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Max Credit Cards Don’t Stop Man From Accessing Thousands Of Payday Loans, Survey Finds

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No more than six credit cards have proven to be no obstacle for a man who has accessed thousands of payday loans, a Senate investigation said in recently released documents.

The survey, launched last October, has heard dozens of payday lending horror stories, with the federal regulator’s submission saying the practice presents “a risk of a debt spiral” in more than half of its client records reviewed.

The New South Wales organization, Financial Counseling, Hunter Valley made a submission that referred to several case studies of people bitten by payday lenders.

Service manager Maria Hatch said in one case that a man – called AB – had an average working income, was married and with one child, had six regulated credit cards with no credit available.

At that time, he had access to payday loans.

“He applied for a payday loan and got a loan of $ 3,000, then he applied for and got three more payday loans of $ 3,000 each, then he applied for another payday loan and got a loan from. $ 800, ”Ms. Hatch said.

Ms Hatch said without the help of her department the man would have lost his wife, child and job.

She said another client who was fleeing domestic violence had obtained nearly $ 15,000 in payday loans.

“She got a $ 6,000 payday loan for a car assigned to her,” Ms. Hatch said.

“She already had another $ 8,500 payday loan for a car that was written off in an accident by her ex-spouse.”

Expensive short-term loans

The Department of Social Services reported that the withdrawal of financial institutions from short-term loans has fueled the market for small loans.(

AP Images: Anthony Devlin

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The federal regulator, the Australian Securities and Investments Commission, defines a payday loan as a high-cost, short-term loan.

The commission said they included small loans of up to $ 2,000 that have to be repaid between 16 days and 1 year, as well as loans borrowed over longer periods.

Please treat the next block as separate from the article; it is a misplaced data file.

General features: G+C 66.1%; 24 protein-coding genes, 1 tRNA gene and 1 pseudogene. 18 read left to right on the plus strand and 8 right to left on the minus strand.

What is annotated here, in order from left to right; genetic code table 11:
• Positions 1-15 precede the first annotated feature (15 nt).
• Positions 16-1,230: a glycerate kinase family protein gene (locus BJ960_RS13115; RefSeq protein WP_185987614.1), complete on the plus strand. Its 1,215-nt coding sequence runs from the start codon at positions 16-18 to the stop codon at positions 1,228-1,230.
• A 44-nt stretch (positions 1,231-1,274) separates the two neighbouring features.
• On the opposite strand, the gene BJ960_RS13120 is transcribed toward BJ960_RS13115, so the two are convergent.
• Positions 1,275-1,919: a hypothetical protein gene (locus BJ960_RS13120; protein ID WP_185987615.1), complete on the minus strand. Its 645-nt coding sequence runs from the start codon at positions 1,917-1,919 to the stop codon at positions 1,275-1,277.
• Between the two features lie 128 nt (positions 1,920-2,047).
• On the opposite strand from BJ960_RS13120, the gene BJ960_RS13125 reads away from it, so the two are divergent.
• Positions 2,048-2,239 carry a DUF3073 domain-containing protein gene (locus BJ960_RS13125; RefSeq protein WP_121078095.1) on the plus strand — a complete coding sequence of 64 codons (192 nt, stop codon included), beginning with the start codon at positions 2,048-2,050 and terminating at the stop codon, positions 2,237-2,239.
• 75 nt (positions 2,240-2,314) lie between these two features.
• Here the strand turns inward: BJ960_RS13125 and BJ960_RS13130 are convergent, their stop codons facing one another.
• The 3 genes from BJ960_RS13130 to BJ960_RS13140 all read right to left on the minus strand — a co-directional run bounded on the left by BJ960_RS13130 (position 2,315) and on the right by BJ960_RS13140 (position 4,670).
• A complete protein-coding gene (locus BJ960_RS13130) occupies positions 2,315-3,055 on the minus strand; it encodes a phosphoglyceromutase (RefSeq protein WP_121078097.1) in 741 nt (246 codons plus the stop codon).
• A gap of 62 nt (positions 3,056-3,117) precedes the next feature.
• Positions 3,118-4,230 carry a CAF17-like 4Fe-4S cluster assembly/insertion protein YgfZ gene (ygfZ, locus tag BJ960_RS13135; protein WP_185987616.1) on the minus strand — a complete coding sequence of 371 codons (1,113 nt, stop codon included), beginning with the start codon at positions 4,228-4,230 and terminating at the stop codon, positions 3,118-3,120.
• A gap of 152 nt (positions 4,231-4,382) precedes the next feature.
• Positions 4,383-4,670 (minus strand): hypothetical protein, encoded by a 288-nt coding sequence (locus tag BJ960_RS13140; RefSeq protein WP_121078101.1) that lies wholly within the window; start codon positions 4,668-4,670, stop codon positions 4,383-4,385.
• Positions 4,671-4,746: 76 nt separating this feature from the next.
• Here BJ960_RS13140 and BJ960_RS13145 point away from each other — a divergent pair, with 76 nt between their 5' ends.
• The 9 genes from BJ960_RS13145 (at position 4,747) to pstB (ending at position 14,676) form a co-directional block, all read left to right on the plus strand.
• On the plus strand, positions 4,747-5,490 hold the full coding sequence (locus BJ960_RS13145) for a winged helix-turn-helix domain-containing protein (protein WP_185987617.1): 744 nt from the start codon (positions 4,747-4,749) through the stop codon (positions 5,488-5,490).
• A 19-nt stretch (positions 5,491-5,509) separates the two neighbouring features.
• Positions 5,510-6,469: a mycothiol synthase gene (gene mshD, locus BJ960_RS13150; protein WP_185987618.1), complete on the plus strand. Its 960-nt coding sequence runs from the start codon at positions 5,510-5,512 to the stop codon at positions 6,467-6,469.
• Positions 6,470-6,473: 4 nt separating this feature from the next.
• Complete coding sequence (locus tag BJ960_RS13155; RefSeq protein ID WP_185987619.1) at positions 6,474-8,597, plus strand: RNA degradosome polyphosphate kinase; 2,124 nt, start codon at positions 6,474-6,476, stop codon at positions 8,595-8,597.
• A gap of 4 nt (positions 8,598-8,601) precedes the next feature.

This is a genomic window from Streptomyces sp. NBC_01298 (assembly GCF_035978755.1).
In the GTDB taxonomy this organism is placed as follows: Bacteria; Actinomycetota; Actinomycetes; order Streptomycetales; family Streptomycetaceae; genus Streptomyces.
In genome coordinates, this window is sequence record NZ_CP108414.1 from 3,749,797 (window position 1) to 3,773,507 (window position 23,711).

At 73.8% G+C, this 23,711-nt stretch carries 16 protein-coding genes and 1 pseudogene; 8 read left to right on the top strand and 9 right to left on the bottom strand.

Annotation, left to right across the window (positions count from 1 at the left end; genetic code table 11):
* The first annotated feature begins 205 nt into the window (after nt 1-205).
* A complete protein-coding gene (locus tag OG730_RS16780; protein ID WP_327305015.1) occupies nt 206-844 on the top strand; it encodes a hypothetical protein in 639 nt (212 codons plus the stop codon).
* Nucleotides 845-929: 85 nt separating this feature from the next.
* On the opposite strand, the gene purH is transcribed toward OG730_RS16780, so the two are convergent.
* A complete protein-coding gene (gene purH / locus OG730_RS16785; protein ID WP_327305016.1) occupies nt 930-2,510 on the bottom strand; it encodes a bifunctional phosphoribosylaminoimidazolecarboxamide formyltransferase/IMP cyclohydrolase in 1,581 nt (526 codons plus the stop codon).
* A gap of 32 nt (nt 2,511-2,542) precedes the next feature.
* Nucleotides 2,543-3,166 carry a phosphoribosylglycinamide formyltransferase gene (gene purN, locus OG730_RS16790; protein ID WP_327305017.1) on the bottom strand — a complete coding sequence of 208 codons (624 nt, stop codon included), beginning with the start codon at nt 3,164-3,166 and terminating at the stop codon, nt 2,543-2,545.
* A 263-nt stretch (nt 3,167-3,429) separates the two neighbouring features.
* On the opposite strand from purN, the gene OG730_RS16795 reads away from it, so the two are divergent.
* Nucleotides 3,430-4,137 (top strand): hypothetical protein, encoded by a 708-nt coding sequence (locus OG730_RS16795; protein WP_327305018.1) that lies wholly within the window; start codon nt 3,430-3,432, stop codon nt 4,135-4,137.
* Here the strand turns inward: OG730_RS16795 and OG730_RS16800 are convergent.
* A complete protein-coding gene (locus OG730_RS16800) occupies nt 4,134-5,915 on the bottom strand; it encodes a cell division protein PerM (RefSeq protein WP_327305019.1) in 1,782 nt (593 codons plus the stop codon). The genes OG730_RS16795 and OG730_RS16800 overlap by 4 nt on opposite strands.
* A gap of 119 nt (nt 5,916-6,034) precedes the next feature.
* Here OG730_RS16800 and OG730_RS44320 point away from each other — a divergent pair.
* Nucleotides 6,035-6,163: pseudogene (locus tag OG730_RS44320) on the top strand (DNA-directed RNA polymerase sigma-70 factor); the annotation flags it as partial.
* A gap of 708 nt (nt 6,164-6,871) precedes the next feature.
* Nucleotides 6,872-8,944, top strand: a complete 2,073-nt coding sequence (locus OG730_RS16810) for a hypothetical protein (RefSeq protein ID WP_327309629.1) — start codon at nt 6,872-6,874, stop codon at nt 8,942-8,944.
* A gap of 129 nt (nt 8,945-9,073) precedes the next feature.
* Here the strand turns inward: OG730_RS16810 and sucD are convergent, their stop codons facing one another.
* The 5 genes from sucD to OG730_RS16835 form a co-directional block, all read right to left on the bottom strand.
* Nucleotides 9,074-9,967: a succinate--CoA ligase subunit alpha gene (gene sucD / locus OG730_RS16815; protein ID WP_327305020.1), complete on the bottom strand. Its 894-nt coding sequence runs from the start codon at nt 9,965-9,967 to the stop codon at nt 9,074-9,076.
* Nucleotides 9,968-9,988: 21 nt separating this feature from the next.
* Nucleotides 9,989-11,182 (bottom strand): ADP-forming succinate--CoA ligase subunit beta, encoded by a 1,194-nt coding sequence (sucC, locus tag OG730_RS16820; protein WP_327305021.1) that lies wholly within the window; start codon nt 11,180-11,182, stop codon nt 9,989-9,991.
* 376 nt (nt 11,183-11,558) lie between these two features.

The Senate survey examines the impact on individuals, communities and the broader financial system of the operations of payday lenders and leasing providers.

There is also an emphasis on unlicensed financial service providers, including “buy now, pay later” providers and short-term credit providers.

The Federal Department of Social Services used its submission to the inquiry to acknowledge concerns about payday loans.

“Over the past two decades, financial institutions have increasingly withdrawn financial products and services from low-income people or others at risk of financial hardship due to the high cost of providing these services.” , the department said.

“This has resulted in a shortage of appropriate and affordable small loans for vulnerable people, resulting in increased financial exclusion for people who cannot access traditional financial services.

Salvos alarmed by surge in payday loans

The Salvation Army told the inquiry that the effects of payday loans on families could be disastrous.

“The Salvation Army regularly sees people who are marginalized and vulnerable with this type of debt,” he said.

“The proportion of community members who come to our services with payday loans or consumer leases has grown steadily over the years, more than doubling in size from 6% in 2008/09 to 13% in 2017/18.

“The median values, after adjusting for inflation, have tripled from $ 423 in 2008/09 to $ 1,383 in 2017/18.”

Legal aid wants to act

NSW Legal Aid also filed a complaint, concerned about the exploitation of vulnerable people.

He brought to light the case of a woman he called Rachel.

“Rachel is a young single Aboriginal mother and Centrelink beneficiary from a remote community,” Legal Aid’s brief states.

“She recently left a relationship in which she suffered domestic violence.

Rachel has entered into seven payday loan agreements with the same provider over a 13-month period.

“The loan amounts ranged from $ 300 to $ 1,500,” he said.

“The majority of contracts were concluded the day Rachel finished paying for a previous contract.

“If Rachel had made all the repayments required under each of the contracts, she would have paid over $ 2,500 more than the total loan amount.”

The Australian Securities and Investments Commission used its submission to recognize the need for change:

“We reviewed 288 payday loan files and found that:

  1. 1.In 54.2% of the cases, the consumer had entered into two or more low-value credit contracts (this level of repeated use translating a risk of a spiral of debt); and
  2. 2.In 7.6% of cases, the consumer was in default on another small amount credit agreement. “

Case studies are not always accurate, depending on the credit provider

Robert Bryant, president of the National Credit Providers Association (NCPA), says the case studies provided by financial advisers have distorted the payday lending industry and portrayed the industry in a bad light.

“Of all the non-bank lenders examined as part of the Senate inquiry, only the convenience industry is currently regulated,” said Bryant.

He said some of the information provided to the investigation was incorrect.

“A payday loan is a loan of less than $ 2,000 for a term of between 16 days and 12 months,” said Bryant.

“A payday loan of $ 3,000 and $ 8,500 is not possible.”

The Senate Committee of Inquiry will hold a second public hearing in Brisbane on January 22.

Editor’s Note 1/14/19: The comment from the National Credit Providers Association has been included since this article was first published to provide a balance.

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